Updated: Apr 27, 2020
I woke up this morning and genuinely had no idea which day of the week it was. The thing about week after week of lock-down and social isolation is that a new daily rhythm develops as days run into one another, and one day goes by much the same as the previous one and the next one.
I do read a lot of online journalism and opinion these days. It’s mentally refreshing to read other opinions imbued with good sense, especially in the face of the mind-blowing stupidity displayed by our so-called leaders. Thanks to the Johnsons. Cummings and Hancocks of the Tory Westminster cabal, the UK completely squandered the temporal advantage we had with respect to other European countries in dealing with the pandemic.
Instead of using this precious head-start to act decisively and stop the spread, the UK government chose instead to stick all our eggs (lives) down the flawed, mythical rabbit hole marked “herd immunity”, apparently following the expert advice of the best scientific minds money (and political appointment) could buy. As a lowly post-doctoral scientist, have genuinely struggled to accept these people as scientists – with a modicum of sense and understanding they definitely should have known better.
The outlandish claims of these false prophets hoodwinked the Tory establishment so totally that it became fashionable to throw caution to the wind and “take it (CV infection) on the chin”. As a result, Boris Johnson shook hands with everyone in a hospital ward and boasted about it on TV afterwards. 10 days later he was admitted to hospital, in ICU for 5 days, and still languishes there till today. Huzzah – what a stellar example for us all! Cynically, wonder if it’s all a dead cat ploy to throw us off the scent and avoid scrutiny of the god-awful mess he’s authored. Remarkably some UK citizens have actually fallen for it.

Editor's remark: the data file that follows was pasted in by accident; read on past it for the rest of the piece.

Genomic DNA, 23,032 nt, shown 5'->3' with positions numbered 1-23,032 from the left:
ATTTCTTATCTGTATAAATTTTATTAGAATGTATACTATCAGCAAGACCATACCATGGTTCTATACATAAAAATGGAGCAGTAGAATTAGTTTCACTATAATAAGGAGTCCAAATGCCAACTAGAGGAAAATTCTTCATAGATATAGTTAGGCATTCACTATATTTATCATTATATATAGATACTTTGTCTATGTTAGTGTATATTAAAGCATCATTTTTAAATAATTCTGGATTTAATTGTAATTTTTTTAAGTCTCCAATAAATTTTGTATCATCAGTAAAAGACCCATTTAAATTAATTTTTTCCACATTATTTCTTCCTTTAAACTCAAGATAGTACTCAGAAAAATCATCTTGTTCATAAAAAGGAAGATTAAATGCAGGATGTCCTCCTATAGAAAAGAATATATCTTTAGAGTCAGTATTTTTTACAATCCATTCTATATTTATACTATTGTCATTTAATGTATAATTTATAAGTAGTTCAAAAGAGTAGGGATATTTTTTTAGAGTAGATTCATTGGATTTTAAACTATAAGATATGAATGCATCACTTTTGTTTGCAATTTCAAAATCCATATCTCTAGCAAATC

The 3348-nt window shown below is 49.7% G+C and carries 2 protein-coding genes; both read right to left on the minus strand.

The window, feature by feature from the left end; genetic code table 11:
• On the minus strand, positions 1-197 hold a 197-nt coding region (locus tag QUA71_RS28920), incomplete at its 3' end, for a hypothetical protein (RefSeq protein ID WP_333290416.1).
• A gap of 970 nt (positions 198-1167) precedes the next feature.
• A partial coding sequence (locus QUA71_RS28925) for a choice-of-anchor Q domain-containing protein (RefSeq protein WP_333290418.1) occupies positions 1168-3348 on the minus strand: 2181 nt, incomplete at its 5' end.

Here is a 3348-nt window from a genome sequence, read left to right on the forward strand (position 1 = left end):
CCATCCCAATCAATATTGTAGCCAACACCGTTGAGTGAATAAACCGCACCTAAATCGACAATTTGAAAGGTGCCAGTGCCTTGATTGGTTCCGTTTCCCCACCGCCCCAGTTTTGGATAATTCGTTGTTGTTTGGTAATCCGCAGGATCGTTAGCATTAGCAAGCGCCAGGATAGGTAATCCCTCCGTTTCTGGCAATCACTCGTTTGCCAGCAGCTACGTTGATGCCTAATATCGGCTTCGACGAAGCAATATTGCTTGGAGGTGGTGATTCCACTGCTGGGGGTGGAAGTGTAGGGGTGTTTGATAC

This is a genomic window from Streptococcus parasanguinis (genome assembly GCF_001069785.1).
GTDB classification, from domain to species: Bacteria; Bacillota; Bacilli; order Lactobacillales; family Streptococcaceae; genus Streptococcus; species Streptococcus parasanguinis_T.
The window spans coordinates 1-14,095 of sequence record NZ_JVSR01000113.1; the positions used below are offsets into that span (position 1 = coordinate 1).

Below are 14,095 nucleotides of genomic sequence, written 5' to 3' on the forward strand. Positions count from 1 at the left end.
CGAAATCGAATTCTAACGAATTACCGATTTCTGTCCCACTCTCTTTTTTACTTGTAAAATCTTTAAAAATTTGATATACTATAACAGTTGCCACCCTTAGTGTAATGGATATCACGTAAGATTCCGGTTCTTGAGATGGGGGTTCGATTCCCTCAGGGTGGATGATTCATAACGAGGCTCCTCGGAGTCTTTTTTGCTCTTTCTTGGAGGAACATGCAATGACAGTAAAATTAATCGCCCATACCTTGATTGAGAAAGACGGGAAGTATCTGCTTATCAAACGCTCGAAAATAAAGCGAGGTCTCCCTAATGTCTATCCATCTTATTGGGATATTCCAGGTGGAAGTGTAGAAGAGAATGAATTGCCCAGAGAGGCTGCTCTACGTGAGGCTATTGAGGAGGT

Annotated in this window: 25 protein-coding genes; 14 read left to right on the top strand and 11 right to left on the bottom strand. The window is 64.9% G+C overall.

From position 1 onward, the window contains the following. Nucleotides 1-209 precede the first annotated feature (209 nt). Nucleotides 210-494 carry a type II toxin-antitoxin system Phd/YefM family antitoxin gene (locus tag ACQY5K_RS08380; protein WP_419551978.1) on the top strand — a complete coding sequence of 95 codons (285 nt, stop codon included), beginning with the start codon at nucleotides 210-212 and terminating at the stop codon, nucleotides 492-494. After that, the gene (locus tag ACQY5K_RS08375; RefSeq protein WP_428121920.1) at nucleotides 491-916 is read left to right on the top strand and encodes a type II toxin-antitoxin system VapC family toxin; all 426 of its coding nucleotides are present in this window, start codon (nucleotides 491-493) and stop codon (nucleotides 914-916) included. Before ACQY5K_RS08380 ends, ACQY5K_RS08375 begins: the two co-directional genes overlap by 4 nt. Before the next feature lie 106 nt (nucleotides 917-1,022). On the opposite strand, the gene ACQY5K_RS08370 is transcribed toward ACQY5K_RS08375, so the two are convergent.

What can we do as ordinary people to keep ourselves and our communities safe? I guess the main thing is to stay at home and avoid unnecessary contacts. Personally, we are fortunate to live in a large house with a garden and fruit trees that are just coming into bloom. Having access to art supplies and fast broadband means we are never truly bored or alone. Many are chafing at the restrictions on their normal lifestyle but I feel that having had to live with a serious disability since 2015 has already prepared me and my family for some severe restrictions on our liberty in advance of this crisis. All said and told, I am grateful to be stuck in isolation with these people, those I love most in the world. Tegid is a strong and creative rock for all of us as always – he knows how to reassure and make us laugh when it’s scary. Thanks to his weekly shopping trips to pragmatic, helpful Lidl supermarket we want for nothing at all. Not stockpiling, just buying what we need. The children are a delight and show me every day how creative, adaptable and helpful they can be. We are surviving, even thriving. And despite spending quite a lot of time nattering with his school-friends on Xbox – Mabon has done all his homework!